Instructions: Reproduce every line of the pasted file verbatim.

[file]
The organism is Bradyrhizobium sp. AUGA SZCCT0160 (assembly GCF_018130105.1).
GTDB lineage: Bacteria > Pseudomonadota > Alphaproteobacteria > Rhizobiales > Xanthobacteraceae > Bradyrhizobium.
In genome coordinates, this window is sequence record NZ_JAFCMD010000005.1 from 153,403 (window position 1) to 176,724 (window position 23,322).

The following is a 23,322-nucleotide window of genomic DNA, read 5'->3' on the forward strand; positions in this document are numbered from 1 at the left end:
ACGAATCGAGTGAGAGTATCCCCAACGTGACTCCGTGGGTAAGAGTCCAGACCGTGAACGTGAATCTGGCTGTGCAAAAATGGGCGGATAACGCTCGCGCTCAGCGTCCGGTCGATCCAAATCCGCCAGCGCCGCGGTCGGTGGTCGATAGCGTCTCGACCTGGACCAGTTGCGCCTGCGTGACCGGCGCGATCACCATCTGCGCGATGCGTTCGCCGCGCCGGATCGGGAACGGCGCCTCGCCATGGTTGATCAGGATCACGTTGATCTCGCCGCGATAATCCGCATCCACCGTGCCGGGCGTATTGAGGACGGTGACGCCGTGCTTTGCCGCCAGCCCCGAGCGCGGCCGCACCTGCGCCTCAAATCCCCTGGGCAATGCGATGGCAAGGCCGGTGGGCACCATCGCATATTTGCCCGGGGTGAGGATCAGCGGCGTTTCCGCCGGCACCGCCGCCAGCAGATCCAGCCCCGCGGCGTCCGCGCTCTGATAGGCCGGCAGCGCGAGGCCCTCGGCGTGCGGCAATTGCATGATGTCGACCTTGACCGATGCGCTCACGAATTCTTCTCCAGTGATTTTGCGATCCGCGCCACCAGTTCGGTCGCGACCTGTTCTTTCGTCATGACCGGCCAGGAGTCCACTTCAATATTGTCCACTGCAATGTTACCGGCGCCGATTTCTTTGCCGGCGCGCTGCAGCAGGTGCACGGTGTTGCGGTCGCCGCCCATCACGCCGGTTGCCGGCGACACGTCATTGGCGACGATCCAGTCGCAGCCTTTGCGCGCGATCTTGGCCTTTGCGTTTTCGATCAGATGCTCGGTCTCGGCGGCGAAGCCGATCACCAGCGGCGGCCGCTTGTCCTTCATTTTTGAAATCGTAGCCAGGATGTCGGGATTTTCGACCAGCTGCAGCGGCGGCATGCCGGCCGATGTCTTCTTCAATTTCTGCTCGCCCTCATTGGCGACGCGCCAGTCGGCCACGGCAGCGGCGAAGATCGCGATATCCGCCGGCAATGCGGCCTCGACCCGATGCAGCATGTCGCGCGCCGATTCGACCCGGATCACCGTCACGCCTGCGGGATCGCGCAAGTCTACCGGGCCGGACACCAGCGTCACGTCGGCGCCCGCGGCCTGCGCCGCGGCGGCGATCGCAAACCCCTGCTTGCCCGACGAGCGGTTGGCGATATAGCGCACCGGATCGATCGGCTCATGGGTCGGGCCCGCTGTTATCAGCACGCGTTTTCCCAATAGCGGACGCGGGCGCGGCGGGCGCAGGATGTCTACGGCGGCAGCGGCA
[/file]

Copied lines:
The organism is Bradyrhizobium sp. AUGA SZCCT0160 (assembly GCF_018130105.1).
GTDB lineage: Bacteria > Pseudomonadota > Alphaproteobacteria > Rhizobiales > Xanthobacteraceae > Bradyrhizobium.
In genome coordinates, this window is sequence record NZ_JAFCMD010000005.1 from 153,403 (window position 1) to 176,724 (window position 23,322).

The following is a 23,322-nucleotide window of genomic DNA, read 5'->3' on the forward strand; positions in this document are numbered from 1 at the left end:
ACGAATCGAGTGAGAGTATCCCCAACGTGACTCCGTGGGTAAGAGTCCAGACCGTGAACGTGAATCTGGCTGTGCAAAAATGGGCGGATAACGCTCGCGCTCAGCGTCCGGTCGATCCAAATCCGCCAGCGCCGCGGTCGGTGGTCGATAGCGTCTCGACCTGGACCAGTTGCGCCTGCGTGACCGGCGCGATCACCATCTGCGCGATGCGTTCGCCGCGCCGGATCGGGAACGGCGCCTCGCCATGGTTGATCAGGATCACGTTGATCTCGCCGCGATAATCCGCATCCACCGTGCCGGGCGTATTGAGGACGGTGACGCCGTGCTTTGCCGCCAGCCCCGAGCGCGGCCGCACCTGCGCCTCAAATCCCCTGGGCAATGCGATGGCAAGGCCGGTGGGCACCATCGCATATTTGCCCGGGGTGAGGATCAGCGGCGTTTCCGCCGGCACCGCCGCCAGCAGATCCAGCCCCGCGGCGTCCGCGCTCTGATAGGCCGGCAGCGCGAGGCCCTCGGCGTGCGGCAATTGCATGATGTCGACCTTGACCGATGCGCTCACGAATTCTTCTCCAGTGATTTTGCGATCCGCGCCACCAGTTCGGTCGCGACCTGTTCTTTCGTCATGACCGGCCAGGAGTCCACTTCAATATTGTCCACTGCAATGTTACCGGCGCCGATTTCTTTGCCGGCGCGCTGCAGCAGGTGCACGGTGTTGCGGTCGCCGCCCATCACGCCGGTTGCCGGCGACACGTCATTGGCGACGATCCAGTCGCAGCCTTTGCGCGCGATCTTGGCCTTTGCGTTTTCGATCAGATGCTCGGTCTCGGCGGCGAAGCCGATCACCAGCGGCGGCCGCTTGTCCTTCATTTTTGAAATCGTAGCCAGGATGTCGGGATTTTCGACCAGCTGCAGCGGCGGCATGCCGGCCGATGTCTTCTTCAATTTCTGCTCGCCCTCATTGGCGACGCGCCAGTCGGCCACGGCAGCGGCGAAGATCGCGATATCCGCCGGCAATGCGGCCTCGACCCGATGCAGCATGTCGCGCGCCGATTCGACCCGGATCACCGTCACGCCTGCGGGATCGCGCAAGTCTACCGGGCCGGACACCAGCGTCACGTCGGCGCCCGCGGCCTGCGCCGCGGCGGCGATCGCAAACCCCTGCTTGCCCGACGAGCGGTTGGCGATATAGCGCACCGGATCGATCGGCTCATGGGTCGGGCCCGCTGTTATCAGCACGCGTTTTCCCAATAGCGGACGCGGGCGCGGCGGGCGCAGGATGTCTACGGCGGCAGCGGCA